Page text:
Many argue that politics don’t belong in comics. I hear those arguments. I even understand them. But, obviously I don’t subscribe to that school of thought. On the contrary, I think comics are a perfect medium for political reflection. Fiction and literature have a long history of social critique and reflection, using story to show society its reflection – its progress, its missteps, its blind spots… And comics (comics are literature too), as a serialized medium, are unique in their ability to keep up with the times, to keep that reflection current.
So, today being an important day, one that will forever alter the face of American society when the U.S Supreme Court hears oral arguments on the constitutionality of the Defense of Marriage Act, let’s take a look at how comics have kept up with the times…
Northstar and Kyle Jinadu get married!
One of the biggest moment in gay rights in comics occurred just last year, when X-men member Northstar (aka Jean-Paul Beaubier) proposed to his long-time boyfriend Kyle Jinadu in Astonishing X-men #50. In issue #51, Kyle and Jean-Paul became Marvel’s first gay married couple at a beautiful ceremony in New York’s Central Park.
The couple also claims the distinction of being one of few married couples at all, as well as being a mixed-race couple and a mixed super-powered–no-powered couple to boot! The marriage issue was a huge hit among comics readers, but it wasn’t all celebration, at least not in the Marvel universe. The issue made sure to depict that this is a fraught issue, and while Kyle and Jean-Paul had a beautiful ceremony with the support of many of their super-powered friends, the idea didn’t sit well with everyone. A keen acknowledgment that the human tensions around the issue don’t go away with a change in law.
Same-sex marriage became legal in New York in July 2011, so Kyle and Jean-Paul’s wedding, taking place in May 2012, was no hopeful fantasy land wish. in the real world, a same-sex New York wedding was already a precedent. In comics anything is possible – Asgardian gods descending from the sky to mingle among us, alien invasions, wealthy, technologically superior African nations led by Panther kings, wealthy entrepreneurs who become technology-enhanced superheroes… But I suppose, sometimes, it’s the real world that beats fantasy to the punch. On that note, the happy couple are still face some very real world issues, with Northstar, who is French-Canadian, facing possible deportation because his same-sex marriage is not (hopefully soon was not) acknowledged in national law…
Northstar wasn’t the only comic book character that got in on the action. Archie Comics was actually a bit ahead of the game. In January 2012, on the tail of the repeal of “Don’t Ask, Don’t Tell”, and months before the legalization of same-sex marriage in New York, Kevin Keller, an openly gay active U.S. Military Officer in Archie Comics married his partner Clay Walker in the all-American town of Riverdale, NY. This was also a mixed-race couple (I wonder if there’s gonna continue to be a trend here…).
While same-sex marriage has only recently hit the scene in comics, openly gay comic book characters are much more common! This includes DC Comics‘ own Batwoman, who is probably the most high-profile openly gay comic book character. She recently proposed to her girlfriend. Wonder if she’ll be getting hitched anytime soon… DC also pulled a pretty controversial move, around the same time that Archie and Marvel were stirring things up, when the original Green Lantern, Alan Scott came out with DC’s New 52 relaunch. One Million Moms threw a foe-ful fit, of course. Unfortunately, DC faced the other side of the battle, when they hired anti-gay-marriage writer Orson Scott Card as a writer for a digital comic Adventures of Superman.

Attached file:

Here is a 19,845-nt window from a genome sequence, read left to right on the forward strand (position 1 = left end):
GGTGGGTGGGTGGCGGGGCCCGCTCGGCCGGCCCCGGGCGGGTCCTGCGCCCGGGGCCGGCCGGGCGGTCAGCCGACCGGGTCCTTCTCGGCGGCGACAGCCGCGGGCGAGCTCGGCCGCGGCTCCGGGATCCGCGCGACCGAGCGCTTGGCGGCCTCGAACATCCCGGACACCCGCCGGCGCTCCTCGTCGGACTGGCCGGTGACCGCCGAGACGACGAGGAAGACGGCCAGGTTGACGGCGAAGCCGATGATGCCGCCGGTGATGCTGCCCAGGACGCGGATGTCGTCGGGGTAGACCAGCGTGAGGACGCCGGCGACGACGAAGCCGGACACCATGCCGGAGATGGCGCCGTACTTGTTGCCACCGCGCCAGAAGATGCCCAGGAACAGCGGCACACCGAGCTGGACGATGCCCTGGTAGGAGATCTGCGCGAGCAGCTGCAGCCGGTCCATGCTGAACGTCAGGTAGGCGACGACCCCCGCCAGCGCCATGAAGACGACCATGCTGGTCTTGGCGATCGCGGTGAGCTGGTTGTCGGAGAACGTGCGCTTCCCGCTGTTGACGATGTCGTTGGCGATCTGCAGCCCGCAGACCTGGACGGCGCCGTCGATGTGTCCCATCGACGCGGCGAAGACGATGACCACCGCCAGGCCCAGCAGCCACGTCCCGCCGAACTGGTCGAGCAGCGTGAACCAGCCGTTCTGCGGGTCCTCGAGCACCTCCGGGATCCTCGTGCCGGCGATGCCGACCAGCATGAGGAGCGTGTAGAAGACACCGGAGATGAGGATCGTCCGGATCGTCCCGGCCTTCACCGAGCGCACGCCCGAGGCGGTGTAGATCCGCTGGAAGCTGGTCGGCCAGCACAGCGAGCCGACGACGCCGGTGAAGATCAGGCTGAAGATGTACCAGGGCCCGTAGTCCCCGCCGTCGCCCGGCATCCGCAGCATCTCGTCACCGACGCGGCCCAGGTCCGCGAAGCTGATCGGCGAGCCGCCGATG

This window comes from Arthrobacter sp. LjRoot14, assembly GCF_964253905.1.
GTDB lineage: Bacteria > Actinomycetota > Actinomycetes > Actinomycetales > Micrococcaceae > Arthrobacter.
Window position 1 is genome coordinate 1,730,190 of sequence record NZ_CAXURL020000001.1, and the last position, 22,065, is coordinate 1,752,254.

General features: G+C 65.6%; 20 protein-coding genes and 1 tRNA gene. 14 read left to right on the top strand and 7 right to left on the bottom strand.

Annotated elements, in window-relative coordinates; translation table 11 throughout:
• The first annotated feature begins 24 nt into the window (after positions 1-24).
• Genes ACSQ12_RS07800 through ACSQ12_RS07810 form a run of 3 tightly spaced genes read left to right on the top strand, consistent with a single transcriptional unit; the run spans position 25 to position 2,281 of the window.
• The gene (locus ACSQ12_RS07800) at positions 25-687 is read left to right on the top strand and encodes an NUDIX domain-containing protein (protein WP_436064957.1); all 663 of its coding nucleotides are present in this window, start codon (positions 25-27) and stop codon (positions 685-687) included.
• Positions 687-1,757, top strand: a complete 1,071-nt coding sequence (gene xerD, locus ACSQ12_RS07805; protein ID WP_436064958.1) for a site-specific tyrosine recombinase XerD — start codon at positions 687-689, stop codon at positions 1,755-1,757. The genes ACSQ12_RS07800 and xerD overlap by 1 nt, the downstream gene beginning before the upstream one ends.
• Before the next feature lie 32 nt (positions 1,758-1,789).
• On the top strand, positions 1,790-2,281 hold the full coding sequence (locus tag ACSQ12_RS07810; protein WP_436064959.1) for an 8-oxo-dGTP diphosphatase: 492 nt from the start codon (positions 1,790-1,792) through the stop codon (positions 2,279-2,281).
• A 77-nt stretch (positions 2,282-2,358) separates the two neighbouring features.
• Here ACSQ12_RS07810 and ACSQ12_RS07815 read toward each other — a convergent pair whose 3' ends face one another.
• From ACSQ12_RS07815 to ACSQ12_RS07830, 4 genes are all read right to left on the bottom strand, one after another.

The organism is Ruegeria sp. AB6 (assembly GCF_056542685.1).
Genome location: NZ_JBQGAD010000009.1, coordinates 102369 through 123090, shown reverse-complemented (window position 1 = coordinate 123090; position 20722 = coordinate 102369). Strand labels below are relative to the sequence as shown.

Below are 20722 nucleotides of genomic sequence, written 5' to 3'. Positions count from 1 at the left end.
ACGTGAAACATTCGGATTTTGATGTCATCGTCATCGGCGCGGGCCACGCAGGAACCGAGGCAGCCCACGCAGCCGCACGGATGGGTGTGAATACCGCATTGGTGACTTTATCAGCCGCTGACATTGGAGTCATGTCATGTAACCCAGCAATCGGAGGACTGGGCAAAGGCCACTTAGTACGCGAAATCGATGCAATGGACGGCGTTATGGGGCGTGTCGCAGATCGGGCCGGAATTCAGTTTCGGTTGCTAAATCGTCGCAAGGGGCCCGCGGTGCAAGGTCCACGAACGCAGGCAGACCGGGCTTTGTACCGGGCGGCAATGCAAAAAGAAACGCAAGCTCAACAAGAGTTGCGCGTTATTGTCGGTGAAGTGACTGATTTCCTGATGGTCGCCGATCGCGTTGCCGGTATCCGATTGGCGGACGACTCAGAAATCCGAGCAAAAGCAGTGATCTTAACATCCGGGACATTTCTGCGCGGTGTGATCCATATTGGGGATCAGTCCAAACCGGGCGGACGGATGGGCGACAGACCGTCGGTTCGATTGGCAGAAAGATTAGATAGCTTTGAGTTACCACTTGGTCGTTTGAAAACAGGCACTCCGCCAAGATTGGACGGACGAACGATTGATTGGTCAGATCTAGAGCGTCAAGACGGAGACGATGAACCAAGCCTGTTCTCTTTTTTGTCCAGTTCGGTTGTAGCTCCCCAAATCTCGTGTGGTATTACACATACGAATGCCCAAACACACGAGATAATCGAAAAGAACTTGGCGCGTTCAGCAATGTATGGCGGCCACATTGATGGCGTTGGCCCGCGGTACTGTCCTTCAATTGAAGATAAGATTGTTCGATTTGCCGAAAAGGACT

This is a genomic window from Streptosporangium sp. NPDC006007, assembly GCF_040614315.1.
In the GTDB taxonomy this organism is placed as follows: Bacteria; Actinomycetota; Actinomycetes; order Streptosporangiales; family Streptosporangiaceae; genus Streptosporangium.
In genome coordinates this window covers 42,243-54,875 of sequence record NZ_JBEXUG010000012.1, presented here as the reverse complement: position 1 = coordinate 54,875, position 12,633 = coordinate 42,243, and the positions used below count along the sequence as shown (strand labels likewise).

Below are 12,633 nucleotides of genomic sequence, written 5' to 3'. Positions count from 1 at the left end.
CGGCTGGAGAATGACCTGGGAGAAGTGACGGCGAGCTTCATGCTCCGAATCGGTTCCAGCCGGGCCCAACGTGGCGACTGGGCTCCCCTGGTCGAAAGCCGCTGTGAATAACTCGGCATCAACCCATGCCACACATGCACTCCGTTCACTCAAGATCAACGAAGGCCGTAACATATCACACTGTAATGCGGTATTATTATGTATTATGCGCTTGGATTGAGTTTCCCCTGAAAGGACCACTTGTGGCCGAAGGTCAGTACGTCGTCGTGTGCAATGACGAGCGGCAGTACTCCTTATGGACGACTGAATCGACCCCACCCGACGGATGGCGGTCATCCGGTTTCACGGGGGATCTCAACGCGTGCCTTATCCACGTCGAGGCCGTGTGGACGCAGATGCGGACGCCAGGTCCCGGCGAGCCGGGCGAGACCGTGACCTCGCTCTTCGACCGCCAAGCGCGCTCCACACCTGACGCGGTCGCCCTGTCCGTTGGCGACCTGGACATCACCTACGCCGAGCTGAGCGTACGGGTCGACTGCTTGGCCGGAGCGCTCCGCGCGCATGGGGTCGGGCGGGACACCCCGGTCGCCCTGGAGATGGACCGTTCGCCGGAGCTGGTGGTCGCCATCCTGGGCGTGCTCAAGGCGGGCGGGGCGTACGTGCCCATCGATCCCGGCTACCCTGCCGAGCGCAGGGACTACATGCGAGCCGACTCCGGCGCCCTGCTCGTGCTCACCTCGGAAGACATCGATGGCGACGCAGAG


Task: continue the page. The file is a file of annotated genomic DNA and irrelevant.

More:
Gay characters in comics are hardly new. Many awesome creators had their eyes open from the jump and saw that LGBTQ folk have always been here and queer. Though she started off on television, lesbian superwiccan Willow of Joss Whedon‘s original tv series Buffy, now headlines her own comic Willow: Wonderland which is in it’s 5th issue. It’s also seriously awesome and you should all go pick up the trade whenever it’s out.
There are quite a few other LGBTQ characters hanging around the margins of comics. Get a brief on a few of them in this great slide show at The Week.
And speaking of the margins, there are some creators addressing love and sex in interesting and strange ways under the radar. One of the most jarring I’ve found is Our Love is Real by Sam Humphries and Steven Sanders (Image comics), which came out in 2011, with much love from industry insiders. It’s not LGBTQ exactly, but rather depicts a world where the bounds of who or what one can love are seriously blurred and open, including some who have love affairs with minerals. Clearly there’s some symbolism and commentary in there…
Gay characters and LGBTQ topics have had some presence in comics, and that representation is increasing as we become a more open society. Still it’s a pretty sad reflection that even in the fantastical worlds that the “low brow” medium of comics create, the idea of a magical green-glowing ring that grant limitless universal powers to its wearer is more fantastical than a ring that lets two members of the same-sex the simple right of legal recognition… That space habitation, intergalactic wars, and giant red crime-fighting demons have long had a place in supreme unreality, but gay marriage was a far stretch of the imagination…
Makes you wonder where else the notion of resolving some injustice is so crazy a notion that we can’t even imagine it in our most imaginative mediums… We could probably make up a whole genre of social fiction from historical examples alone.
With the Supreme Court’s ruling out this summer, here’s hoping gay marriage rights for all doesn’t remain a fiction.